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Physiology

  • Perfused in systole and diastole
  • RV dilation causes IV septum shifting/Functional TR
  • RV Systolic Perfusion Pressure = Systolic BP - Pulmonary Artery Systolic Pressure

Etiology3

  1. Pulmonary Hypertension
    • Acute
      • PE, Any lung Disease, Alpha-agonists
    • Chronic
      • WHO Groups 1-5
  2. RV Myocardial dysfunction/decompensation
    • Negative Inotropes:
      • Beta-Blockers
      • Diltiazem, Verapamil
    • Arrythmia
      • Atrial Fibrillation
      • Bradycardia
    • Septic Cardiomyopathy
    • Post-Cardiac Arrest MI
    • RVMI
    • S/p Cardiac Surgery
    • Rare
      • Myocarditis
      • ARVC
      • Sarcoidosis
  3. Excessive Preload
    • Hypervolemia
    • TR
    • AV Shunts/fistulas
  4. Increased Cardiac Demand (Systemic Vasodilation)
    • Shock
    • Medications
    • Liver Dailure
    • Thiamine Deficiency
    • Adrenal Crisis/Thyroid Storm

Failure

  • Forward Failure
    • RV fails to generate CO, causing Cardiogeic Shock
    • Rare in isolation
  • Backwards Failure
    • RV dails to decongest the systemic venous system, leading to high CVP with systemic congestion

Stages

  1. Systemic Congestion
  2. Hypoperfusion w/o Frank Hypotension
    • Congestive Encephalopathy
    • Congestive Nephropathy
  3. Frank Hypotension with shock

Diagnostics

  • EKG
    • Acute
      • RBBB
      • Terminal Right-axis Deviation
      • T-wave Inversion
      • ST changes
    • Chronic
      • Tall R-wave in V1
      • Terminal Right-axis Deviation
      • RV Strain pattern: ST depression ± T-wave inversion in V1-V4
  • TTE
    • RV Dilation
      • Normal: <~60% of LV
      • Moderate RVD: RV ~60-100% of LV
      • Severe RVD: RV > LV
    • RV Septal flattening ("D" sign)
    • Tricuspid Annular Plane Systolic Excursion (TAPSE)
      • Measure of displacement of the lateral tircuspid annulus toward the apex during systole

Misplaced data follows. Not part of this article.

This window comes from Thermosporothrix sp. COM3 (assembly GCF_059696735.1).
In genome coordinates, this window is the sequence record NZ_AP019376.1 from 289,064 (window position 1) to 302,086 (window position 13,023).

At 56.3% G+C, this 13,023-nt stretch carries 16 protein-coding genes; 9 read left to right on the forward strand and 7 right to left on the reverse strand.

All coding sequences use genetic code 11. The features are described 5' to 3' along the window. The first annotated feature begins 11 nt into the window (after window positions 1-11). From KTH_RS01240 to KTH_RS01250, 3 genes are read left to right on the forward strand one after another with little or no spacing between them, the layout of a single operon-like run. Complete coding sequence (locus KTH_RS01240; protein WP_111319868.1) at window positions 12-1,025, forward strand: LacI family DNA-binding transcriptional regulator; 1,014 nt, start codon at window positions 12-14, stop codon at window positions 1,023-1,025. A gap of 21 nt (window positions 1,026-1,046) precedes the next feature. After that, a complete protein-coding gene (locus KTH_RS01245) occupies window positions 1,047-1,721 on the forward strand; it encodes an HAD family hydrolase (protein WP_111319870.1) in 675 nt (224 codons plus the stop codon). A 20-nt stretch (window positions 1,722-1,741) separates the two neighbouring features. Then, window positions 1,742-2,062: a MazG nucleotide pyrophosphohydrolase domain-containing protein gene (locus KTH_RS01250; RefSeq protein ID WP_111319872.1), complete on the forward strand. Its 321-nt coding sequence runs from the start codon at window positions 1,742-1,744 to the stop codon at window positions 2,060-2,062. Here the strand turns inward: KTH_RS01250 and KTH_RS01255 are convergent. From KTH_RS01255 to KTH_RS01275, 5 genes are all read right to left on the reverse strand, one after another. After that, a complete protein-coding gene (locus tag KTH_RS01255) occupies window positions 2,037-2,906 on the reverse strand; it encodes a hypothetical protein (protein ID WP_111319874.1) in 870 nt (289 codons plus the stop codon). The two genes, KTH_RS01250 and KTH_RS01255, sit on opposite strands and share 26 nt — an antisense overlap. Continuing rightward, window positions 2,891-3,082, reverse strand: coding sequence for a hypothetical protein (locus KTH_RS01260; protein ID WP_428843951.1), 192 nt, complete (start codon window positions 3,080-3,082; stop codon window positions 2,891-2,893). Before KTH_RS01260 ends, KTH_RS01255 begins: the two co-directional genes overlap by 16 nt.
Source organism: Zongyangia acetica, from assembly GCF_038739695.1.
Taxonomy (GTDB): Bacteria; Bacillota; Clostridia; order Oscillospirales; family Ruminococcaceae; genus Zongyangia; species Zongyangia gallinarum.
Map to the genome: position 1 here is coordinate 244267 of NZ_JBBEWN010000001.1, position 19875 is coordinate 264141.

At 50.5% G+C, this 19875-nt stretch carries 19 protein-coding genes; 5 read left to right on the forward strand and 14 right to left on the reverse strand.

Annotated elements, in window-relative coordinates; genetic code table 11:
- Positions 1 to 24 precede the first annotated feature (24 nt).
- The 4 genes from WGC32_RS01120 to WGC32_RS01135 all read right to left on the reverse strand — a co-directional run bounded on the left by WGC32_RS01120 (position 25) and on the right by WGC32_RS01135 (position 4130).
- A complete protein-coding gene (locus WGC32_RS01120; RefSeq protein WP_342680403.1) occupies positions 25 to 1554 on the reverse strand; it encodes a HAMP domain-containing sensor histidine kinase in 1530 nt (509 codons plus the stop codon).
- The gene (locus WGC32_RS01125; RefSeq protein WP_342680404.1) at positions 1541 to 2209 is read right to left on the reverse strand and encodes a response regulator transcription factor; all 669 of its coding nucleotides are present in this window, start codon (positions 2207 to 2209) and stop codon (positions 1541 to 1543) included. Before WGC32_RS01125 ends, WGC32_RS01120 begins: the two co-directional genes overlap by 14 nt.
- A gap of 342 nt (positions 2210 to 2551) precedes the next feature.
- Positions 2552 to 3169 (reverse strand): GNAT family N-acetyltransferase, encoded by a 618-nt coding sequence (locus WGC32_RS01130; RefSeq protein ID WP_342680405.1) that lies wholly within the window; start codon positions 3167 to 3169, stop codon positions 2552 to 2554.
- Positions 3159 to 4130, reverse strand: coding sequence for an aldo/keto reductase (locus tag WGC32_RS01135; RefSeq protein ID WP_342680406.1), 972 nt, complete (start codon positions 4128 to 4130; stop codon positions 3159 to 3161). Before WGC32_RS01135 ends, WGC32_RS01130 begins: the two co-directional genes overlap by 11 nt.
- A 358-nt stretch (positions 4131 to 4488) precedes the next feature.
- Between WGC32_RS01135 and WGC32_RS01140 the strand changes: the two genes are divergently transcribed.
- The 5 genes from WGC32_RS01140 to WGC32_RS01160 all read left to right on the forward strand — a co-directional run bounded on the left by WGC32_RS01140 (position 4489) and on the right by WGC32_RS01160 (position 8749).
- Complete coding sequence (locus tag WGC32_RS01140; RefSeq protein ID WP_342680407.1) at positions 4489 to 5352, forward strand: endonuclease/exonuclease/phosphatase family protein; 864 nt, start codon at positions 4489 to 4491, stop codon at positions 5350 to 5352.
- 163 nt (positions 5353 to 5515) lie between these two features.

• Apical 4-Chamber view with an M-mode
      • Low values mean RV systolic dysfunction
      • Single best indicator of RV systolic function at bedside
      • Normal TAPSE: >17mm1
      • Mild RV dysfunction: 10-17mm
      • Moderate RV dysfunction: 5-10mm
      • Severe RV dysfunction: <5mm>
    • CVP
      • IVC >2cm with lack of respirophasic variation suggests CVP is elevated
      • IVC <2cm with respirophasic variation suggests CVP is ~0-5mm (normal)
    • Pulmonary Artery Systolic Pressure (PASP)

Management

  • Correct Precipitating Factors
    • Stop BBs/Vasodilators
    • Manage Electrolytes
    • Manage Primary Problem
    • Manage Afib/Aflutter
  • Aggresive Oxygenation
  • Volume Management
  • Perfuse (Map >65)
  • "Squeeze and Diurese"
    • For PHTN and Borderline MAP
      • MAP = 60, CVP = 25, No UOP
        • Add Vasopressor
      • MAP = 75, CVP = 25, Good UOP
        • Continue Pressor, Remove Fluid with Diuretics
      • MAP = 75, CVP = 12, Good UOP
        • Stop diuretic and pressors
      • MAP = 65, CVP = 12, Good UOP
        • Done
    • Vasopressors
      • 1: Vasopressin4

      • 2: Epinephrine

      • 3: Norepinephrine

        • May increase PVR 5
  • Refractory
    • Inhaled Pulmonary Vasodilators
    • Inotropes
      • Indications to consider
        1. RV Systolic Failure
        2. Inadequate systemic perfusion
        3. BRadycardia
      • Epinephrine
      • Dobutamine
    • VA ECMO